Looking around on StackOverflow.com and other forums, I found similar references to the needed beans now living in the file \WEB-INF\faces-config.xml. To make a long, confusing and frustrated story short, I asked this question on StackOverflow.org and got an answer from Philippe Riand (one of the lead developers on XPages in IBM) where he explains that web-related jobs reads the faces-config.xml while other jobs reads the META-INF\managed-beans.xml. He also suggests several approaches such as creating an endpoint myself, or use an XAgent (a faceless XPage, acting much like an agent - which will read the faces-config.xml from WEB-INF, or use “DOTS”).

The main reason that Domino’s JVM couldn’t pick up the managed-beans.xml is that the Domino’s Java-agent implementation doesn’t have any notion of the folder META-INF. In other words, I can’t get the standard SBT code, which depend on certain folder- and file names being present, to load the file.

I ended up trying the first approach, by creating my own endpoint. I did this by simply debugging and recording what the samples in the SBT project sbt.sample.app -> GetAllCommunitiesApp.java did.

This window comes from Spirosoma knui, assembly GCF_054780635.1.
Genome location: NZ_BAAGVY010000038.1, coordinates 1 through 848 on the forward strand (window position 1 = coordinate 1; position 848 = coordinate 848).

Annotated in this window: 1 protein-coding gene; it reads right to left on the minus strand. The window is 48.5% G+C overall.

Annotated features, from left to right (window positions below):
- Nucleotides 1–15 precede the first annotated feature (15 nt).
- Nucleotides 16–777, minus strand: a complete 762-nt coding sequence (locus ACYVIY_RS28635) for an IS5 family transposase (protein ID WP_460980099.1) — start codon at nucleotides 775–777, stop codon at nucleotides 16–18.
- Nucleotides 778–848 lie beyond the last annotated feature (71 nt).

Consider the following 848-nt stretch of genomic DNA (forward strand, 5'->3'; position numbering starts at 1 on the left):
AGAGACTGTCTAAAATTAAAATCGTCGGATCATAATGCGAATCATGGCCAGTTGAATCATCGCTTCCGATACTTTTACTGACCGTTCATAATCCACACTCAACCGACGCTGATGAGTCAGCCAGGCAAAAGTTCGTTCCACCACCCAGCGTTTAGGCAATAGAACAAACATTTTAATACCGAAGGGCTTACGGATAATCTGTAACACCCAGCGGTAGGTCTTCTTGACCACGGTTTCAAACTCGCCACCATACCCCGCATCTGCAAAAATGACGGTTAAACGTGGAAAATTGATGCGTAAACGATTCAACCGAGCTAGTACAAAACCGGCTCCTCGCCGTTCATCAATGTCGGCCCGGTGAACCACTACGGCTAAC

My complete constructor there looks like this;


At (1) I create the endpoint and set the variables I mean is necessary to get stuff to work. First and foremost I set the Connections URL with the endpoint method setUrl().

At (2) I attempt to login the superid with it’s password. In production code I would of course retrieve this information from some sort of configuration document or profile document.

At (3) I connect my object to each of the Connections services

The other parts of the SBTHelperBase100 class is just blueprint copies of what the classes in the SBT looks like, so stuff like setEndpoint(), getEndpoint() and initEnvironment() try to do the same stuff as the sample applications.

Right now I also have another helper method named getUserUUID() in the superclass.


This simple method accepts the user’s e-mail address and retrieve it’s unique identifier which must be used when we post stuff to user’s activity streams.


This is one of the subclasses extending the superclass SBTHelperBase100.java. Remember, it inherits all the superclass’ mehods and variables.

The only new things this class brings to the table are a constructor telling what connections-services we need;


At the present time, I enable all services but the files service. The next code snippet is a method that constructs valid JSON based on a set of parameters. I got that idea from this snippet on OpenNTF XSnippets;